Naqshbandi

The Naqshbandi (Persian: نقشبندی‎) or Naqshbandiyah (Arabic: نقشبندية‎, translit. Naqshbandīyah) is a major Sunni spiritual order of Sufism. It got its name from Baha-ud-Din Naqshband Bukhari and traces its spiritual lineage to the Islamic prophet Muhammad through Abu Bakr, who was father-in-law, companion, and successor of Muhammad. Some Naqshbandi masters trace their lineage through Ali,[1] his son-in-law and successor, in keeping with most other Sufis.[2][3]

Spiritual lineage criteria

In Sufism, as in any serious Islamic discipline such as jurisprudence (fiqh), Quranic recital (tajwid), and hadith, a disciple must have a master or sheikh from whom to take the knowledge, one who has himself taken it from a master, and so on, in a continuous chain of masters back to Muhammad. According to Carl W. Ernst:[4]

Within the Sufi tradition, the formation of the orders did not immediately produce lineages of master and disciple. There are few examples before the eleventh century of complete lineages going back to the Prophet Muhammad. Yet the symbolic importance of these lineages was immense: they provided a channel to divine authority through master-disciple chains. It was through such chains of masters and disciples that spiritual power and blessings were transmitted to both general and special devotees.

This means that a Sufi master has met and taken the way from a master, and that during his lifetime he has explicitly and verifiably invested the disciple—whether in writing or in front of a number of witnesses—as a fully authorized master (murshid ma’dhun) of the spiritual path to succeeding generations of disciples.

Such spiritual transmission from an unbroken line of masters is one criterion that distinguishes a true or 'connected' Sufi path (tariq muttasila), from an inauthentic or "dissevered" path, (tariq munqati‘a). The leader of a dissevered path may claim to be a Sufi master on the basis of an authorization given by a master in private or other unverifiable circumstance, or by a figure already passed from this world, such as one of the righteous person or Muhammad, or in a dream, or so on. These practices only "warm the heart" (yusta’nasu biha) but none meets Sufism's condition that a Sufi master must have a clear authorization connecting him with Muhammad, one that is verified by others than himself. Without such publicly verifiable authorizations, the Sufi path would be compromised by the whims of the people.

The chain of spiritual transmission is not tied to a country, family or political appointment, but is a direct heart to heart transmission, at or after the time of death or burial. It is also considered that the appointed sheikhs will be in some communication with past sheikhs. All are joined by their common spiritual allegiance to the master of spiritual lineages, Muhammad.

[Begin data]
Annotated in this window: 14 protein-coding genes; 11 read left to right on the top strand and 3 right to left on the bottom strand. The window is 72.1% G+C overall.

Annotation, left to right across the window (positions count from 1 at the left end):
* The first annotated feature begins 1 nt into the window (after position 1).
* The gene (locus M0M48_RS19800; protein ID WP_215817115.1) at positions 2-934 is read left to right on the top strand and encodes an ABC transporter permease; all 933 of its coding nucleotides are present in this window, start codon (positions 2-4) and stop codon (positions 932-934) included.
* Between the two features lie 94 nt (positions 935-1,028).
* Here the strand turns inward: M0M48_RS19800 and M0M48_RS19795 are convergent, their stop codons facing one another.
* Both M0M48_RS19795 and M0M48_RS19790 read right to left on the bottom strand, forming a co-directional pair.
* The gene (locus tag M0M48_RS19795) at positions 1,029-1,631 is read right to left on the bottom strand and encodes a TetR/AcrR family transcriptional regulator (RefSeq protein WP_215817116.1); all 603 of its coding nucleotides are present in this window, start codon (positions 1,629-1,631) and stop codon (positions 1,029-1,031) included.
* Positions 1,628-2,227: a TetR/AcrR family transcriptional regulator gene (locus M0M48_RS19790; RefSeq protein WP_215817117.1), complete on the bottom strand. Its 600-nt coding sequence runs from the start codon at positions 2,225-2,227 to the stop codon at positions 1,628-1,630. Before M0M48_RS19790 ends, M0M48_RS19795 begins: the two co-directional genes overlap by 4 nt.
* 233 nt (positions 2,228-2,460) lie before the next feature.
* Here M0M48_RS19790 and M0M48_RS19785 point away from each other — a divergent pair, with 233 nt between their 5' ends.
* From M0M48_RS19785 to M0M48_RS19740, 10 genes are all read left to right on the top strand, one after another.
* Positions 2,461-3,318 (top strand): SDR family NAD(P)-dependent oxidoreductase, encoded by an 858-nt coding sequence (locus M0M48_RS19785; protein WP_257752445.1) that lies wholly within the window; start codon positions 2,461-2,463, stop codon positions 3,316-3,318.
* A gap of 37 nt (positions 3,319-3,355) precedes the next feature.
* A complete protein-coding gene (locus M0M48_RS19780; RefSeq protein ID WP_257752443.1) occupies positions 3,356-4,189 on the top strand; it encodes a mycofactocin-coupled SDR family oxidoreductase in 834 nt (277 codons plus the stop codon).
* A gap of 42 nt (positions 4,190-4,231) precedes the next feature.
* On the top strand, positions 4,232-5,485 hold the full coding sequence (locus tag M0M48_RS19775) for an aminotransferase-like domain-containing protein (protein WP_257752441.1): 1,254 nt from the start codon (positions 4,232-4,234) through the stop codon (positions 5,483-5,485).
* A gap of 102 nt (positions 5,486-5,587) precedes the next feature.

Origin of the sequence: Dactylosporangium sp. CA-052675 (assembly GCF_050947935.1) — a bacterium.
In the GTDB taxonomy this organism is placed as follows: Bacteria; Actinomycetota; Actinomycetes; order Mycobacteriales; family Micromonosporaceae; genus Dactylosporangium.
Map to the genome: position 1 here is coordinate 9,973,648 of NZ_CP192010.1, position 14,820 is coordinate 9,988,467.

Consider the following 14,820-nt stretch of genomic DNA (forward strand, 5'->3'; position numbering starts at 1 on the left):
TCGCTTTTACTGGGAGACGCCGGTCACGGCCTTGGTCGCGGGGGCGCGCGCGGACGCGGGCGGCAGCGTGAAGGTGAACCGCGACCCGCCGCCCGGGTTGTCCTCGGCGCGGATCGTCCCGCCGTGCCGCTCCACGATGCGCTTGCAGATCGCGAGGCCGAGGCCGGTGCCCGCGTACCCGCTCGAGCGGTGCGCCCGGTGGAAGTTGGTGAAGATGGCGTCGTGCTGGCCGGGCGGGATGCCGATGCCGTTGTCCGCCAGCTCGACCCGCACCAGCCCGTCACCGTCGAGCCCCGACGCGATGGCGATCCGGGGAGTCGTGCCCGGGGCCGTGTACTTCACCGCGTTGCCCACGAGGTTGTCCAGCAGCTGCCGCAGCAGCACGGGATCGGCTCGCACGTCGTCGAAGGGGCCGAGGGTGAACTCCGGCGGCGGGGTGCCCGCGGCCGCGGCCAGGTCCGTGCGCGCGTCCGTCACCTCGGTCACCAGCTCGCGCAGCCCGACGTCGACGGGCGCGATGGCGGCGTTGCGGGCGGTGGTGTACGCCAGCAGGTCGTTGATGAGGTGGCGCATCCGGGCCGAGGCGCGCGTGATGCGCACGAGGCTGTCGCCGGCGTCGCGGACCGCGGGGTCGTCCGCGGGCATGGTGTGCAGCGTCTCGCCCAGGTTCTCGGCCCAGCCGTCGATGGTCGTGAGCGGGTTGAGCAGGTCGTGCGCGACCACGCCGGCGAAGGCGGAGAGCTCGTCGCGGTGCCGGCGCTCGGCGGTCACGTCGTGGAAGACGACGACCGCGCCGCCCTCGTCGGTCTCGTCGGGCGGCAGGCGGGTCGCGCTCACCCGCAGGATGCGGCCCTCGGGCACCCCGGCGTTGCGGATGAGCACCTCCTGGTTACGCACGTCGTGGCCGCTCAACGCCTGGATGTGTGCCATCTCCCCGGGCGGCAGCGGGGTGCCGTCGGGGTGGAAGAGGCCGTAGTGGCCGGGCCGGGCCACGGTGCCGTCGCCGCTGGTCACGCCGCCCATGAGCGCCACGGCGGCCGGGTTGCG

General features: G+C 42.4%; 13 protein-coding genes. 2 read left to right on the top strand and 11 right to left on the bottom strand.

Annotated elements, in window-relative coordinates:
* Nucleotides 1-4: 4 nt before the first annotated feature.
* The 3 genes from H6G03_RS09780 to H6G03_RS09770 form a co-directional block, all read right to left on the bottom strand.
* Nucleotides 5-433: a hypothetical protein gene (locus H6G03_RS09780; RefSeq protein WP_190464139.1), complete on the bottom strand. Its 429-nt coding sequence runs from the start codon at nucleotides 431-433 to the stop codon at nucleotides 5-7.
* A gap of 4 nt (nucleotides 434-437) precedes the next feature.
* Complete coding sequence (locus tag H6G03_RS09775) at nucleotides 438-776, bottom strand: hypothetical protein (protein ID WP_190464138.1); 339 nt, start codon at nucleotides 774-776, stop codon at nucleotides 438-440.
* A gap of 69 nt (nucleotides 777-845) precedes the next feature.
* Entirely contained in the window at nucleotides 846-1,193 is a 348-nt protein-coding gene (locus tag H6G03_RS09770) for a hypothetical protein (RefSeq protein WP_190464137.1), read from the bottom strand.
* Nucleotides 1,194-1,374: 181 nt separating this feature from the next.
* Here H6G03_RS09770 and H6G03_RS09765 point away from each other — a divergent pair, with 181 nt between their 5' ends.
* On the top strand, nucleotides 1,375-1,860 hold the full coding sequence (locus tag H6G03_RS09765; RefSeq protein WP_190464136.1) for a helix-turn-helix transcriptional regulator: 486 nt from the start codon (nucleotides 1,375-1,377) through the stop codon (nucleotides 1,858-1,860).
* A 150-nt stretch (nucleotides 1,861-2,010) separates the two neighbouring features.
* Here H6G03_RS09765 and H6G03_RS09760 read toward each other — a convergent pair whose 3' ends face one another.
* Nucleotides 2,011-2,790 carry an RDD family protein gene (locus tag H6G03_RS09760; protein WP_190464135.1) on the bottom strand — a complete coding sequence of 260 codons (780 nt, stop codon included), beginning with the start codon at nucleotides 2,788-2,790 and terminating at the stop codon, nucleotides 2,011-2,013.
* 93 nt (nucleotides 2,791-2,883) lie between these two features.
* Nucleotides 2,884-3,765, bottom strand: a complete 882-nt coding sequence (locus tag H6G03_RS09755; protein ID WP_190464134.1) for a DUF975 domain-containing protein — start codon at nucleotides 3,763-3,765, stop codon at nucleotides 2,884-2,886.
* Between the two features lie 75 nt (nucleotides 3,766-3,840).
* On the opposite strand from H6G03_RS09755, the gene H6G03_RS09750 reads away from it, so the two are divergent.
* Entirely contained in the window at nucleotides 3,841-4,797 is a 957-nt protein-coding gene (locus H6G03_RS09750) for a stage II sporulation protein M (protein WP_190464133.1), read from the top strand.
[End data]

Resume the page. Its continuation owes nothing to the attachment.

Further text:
Spreading of the order

The Naqshbandi order owes many insights to Yusuf Hamdani and Abdul Khaliq Gajadwani in the 12th century, the latter of whom is regarded as the organizer of the practices and is responsible for placing stress upon the purely silent invocation.[5] It was later associated with Baha-ud-Din Naqshband Bukhari in the 14th century, hence the name of the order. The name can be interpreted as "engraver (of the heart)", "pattern maker", "reformer of patterns", "image maker", or "related to the image maker". The way is sometimes referred to as "the sublime sufi path" and "the way of the golden chain."

The path's name has changed over the years. Referring to Abu Bakr as-Siddiq, it was originally called "as-Siddiqiyya"; between the time of Bayazid al-Bistami and Abdul Khaliq al-Ghujdawani "at-Tayfuriyya"; from the time of 'Abdul Khaliq al-Ghujdawani to Shah Naqshband the "Khwajagan" or "Hodja"; from the time of Shah Naqshband and on "an-Naqshbandiyya".

Afterwards, a branch or sub-order name was added. From 'Ubeydullah Ahrar to Imam Rabbani, the way was called "Naqshbandiyya-Ahrariyya"; from Imam Rabbani to Shamsuddin Mazhar "Naqshbandiyya-Mujaddadiyya"; from Shamsuddin Mazhar to Mawlana Khalid al-Baghdadi "Naqshbandiyya-Mazhariyya"; from Mawlana Khalid onwards "Naqshbandiyya-Khalidiyya" (Khalidi) and so on.[6]

The way or school connected to the late Shaykh Sultan ul-Awliya Moulana Sheikh Nazim, who lived in Northern Cyprus, is undoubtedly the most active of all Naqshbandi orders with followers in almost every corner of the World. It is referred to as the "Naqshbandi-Haqqani" way. According to some estimates there are over sixty million disciples, and centres in almost every country of the world. It also had the largest internet presence. There are disciples in almost all of Europe including the United Kingdom, Germany, and France, and in the United States of America, the Middle East, Africa, India, Bangladesh, China, Japan, Australia, New Zealand, Latin America, etc. It is most active in Indonesia, Malaysia, Sri Lanka and Pakistan. As well as being the most prevalent Sufi Order in the west. The Prince of Malaysia, Raja Ashman Shah was a disciples of this order.